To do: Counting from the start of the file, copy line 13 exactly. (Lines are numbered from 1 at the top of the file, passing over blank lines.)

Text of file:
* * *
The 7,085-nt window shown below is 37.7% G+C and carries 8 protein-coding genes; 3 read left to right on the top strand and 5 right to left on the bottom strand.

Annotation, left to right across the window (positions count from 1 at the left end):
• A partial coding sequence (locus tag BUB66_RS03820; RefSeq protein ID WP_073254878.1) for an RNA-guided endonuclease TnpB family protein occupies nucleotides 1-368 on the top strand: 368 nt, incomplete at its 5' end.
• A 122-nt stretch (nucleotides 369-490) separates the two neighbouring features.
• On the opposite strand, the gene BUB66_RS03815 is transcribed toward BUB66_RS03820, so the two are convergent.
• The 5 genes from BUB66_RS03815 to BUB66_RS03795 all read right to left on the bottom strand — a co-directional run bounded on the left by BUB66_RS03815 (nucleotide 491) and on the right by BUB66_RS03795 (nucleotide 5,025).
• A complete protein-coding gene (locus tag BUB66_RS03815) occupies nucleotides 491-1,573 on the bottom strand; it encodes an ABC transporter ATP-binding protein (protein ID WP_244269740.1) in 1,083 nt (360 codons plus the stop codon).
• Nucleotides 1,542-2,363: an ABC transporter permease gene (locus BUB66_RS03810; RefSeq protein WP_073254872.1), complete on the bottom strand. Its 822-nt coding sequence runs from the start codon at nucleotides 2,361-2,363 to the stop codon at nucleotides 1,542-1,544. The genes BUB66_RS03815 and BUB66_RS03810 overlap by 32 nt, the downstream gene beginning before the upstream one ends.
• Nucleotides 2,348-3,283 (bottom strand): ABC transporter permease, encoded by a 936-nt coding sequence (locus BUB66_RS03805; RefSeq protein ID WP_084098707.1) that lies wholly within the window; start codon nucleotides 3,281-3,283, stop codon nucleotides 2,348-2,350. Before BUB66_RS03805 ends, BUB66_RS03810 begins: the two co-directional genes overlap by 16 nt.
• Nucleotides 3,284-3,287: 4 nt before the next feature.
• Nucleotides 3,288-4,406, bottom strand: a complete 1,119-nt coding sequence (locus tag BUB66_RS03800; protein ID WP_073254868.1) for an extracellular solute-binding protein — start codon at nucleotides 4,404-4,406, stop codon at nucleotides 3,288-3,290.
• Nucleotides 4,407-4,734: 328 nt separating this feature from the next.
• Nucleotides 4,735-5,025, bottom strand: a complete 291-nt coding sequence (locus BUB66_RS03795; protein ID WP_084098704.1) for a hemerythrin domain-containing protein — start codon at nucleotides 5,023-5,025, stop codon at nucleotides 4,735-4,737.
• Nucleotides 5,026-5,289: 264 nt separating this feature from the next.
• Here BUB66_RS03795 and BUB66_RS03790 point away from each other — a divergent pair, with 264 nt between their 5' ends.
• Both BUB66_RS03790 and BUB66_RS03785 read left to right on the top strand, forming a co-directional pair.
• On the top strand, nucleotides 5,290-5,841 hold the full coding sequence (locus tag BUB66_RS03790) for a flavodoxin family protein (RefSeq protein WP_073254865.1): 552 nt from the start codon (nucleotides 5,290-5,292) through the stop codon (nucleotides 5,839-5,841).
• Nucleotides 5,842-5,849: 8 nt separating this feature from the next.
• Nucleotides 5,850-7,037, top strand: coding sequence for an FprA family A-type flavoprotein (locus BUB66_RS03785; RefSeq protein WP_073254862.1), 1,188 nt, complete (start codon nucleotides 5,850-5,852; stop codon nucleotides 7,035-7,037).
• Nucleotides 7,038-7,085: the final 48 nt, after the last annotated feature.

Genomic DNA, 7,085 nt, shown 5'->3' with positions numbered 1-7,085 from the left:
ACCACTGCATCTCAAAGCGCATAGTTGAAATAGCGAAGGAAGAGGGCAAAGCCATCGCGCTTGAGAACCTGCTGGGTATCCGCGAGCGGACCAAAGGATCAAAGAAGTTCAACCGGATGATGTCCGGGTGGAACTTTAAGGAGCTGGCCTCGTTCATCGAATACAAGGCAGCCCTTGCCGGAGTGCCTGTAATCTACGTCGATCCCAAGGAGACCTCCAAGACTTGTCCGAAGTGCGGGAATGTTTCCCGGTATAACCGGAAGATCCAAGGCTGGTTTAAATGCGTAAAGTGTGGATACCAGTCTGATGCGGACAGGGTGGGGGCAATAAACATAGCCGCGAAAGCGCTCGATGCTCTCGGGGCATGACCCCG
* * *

• Nucleotides 4,735-5,025, bottom strand: a complete 291-nt coding sequence (locus BUB66_RS03795; protein ID WP_084098704.1) for a hemerythrin domain-containing protein — start codon at nucleotides 5,023-5,025, stop codon at nucleotides 4,735-4,737.